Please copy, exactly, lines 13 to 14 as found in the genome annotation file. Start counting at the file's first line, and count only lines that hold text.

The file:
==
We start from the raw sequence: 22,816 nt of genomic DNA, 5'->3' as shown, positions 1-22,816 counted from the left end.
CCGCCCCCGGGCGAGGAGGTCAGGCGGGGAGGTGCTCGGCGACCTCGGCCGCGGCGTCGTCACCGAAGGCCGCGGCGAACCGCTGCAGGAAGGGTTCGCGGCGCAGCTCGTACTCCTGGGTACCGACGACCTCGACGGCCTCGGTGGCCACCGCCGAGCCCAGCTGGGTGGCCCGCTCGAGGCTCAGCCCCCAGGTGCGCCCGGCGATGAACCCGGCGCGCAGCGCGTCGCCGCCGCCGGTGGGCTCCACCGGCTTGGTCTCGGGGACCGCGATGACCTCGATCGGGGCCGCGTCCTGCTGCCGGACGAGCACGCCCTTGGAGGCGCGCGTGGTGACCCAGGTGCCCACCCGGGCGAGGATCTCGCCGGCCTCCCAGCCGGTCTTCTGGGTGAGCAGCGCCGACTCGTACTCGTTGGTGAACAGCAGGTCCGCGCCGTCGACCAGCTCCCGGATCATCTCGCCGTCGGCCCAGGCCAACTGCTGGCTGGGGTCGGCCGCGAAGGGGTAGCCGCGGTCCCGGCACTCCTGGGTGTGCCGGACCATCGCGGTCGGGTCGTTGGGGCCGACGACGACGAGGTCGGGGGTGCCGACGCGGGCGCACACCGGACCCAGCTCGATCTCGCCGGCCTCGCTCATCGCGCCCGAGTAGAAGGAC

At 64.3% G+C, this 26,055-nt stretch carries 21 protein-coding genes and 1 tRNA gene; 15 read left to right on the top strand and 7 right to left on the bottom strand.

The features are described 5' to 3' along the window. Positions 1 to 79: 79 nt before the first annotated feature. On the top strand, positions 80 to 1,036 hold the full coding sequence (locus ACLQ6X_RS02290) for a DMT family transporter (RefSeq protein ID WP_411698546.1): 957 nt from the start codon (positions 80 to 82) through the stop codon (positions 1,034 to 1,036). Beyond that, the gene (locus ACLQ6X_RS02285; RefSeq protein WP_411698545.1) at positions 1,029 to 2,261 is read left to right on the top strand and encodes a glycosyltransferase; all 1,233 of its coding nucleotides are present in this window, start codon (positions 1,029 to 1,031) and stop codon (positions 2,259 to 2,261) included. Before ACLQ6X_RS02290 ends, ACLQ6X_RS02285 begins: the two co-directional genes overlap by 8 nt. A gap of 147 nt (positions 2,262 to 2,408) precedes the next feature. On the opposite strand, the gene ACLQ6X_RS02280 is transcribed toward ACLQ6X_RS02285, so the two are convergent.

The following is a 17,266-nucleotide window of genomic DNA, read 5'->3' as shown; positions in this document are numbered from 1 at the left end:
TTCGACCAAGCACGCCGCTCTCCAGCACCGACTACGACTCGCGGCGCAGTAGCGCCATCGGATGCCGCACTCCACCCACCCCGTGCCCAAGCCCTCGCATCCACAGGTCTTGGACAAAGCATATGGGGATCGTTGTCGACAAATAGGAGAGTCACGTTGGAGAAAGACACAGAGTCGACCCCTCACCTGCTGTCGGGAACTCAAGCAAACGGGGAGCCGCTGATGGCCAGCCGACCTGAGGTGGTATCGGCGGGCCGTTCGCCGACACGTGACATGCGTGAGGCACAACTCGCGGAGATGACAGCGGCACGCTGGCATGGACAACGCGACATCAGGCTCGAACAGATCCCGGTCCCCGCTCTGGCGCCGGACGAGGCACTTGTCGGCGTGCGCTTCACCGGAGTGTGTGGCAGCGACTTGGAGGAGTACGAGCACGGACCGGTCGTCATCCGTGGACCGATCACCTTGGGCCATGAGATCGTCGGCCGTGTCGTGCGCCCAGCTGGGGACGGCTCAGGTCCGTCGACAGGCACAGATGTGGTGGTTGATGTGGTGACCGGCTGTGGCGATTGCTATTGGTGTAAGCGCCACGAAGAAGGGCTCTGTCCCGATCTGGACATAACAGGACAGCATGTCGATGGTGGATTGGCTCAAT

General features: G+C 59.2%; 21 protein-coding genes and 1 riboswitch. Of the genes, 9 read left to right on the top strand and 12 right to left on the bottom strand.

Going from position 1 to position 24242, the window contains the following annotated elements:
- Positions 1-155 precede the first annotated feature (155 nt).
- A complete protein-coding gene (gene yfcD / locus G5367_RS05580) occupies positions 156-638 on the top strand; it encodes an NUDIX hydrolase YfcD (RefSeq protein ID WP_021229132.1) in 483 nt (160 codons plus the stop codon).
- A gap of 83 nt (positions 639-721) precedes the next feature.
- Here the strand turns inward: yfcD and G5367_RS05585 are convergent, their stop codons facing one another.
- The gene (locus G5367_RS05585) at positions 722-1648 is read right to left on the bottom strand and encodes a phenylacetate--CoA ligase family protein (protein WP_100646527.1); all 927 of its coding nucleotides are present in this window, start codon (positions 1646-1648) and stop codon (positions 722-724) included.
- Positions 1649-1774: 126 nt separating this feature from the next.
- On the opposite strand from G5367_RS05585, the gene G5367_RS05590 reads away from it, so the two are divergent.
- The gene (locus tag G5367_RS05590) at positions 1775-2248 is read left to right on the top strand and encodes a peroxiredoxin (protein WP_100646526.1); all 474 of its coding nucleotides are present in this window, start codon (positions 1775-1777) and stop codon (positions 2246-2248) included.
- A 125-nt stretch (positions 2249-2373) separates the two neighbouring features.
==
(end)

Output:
- The gene (locus G5367_RS05585) at positions 722-1648 is read right to left on the bottom strand and encodes a phenylacetate--CoA ligase family protein (protein WP_100646527.1); all 927 of its coding nucleotides are present in this window, start codon (positions 1646-1648) and stop codon (positions 722-724) included.
- Positions 1649-1774: 126 nt separating this feature from the next.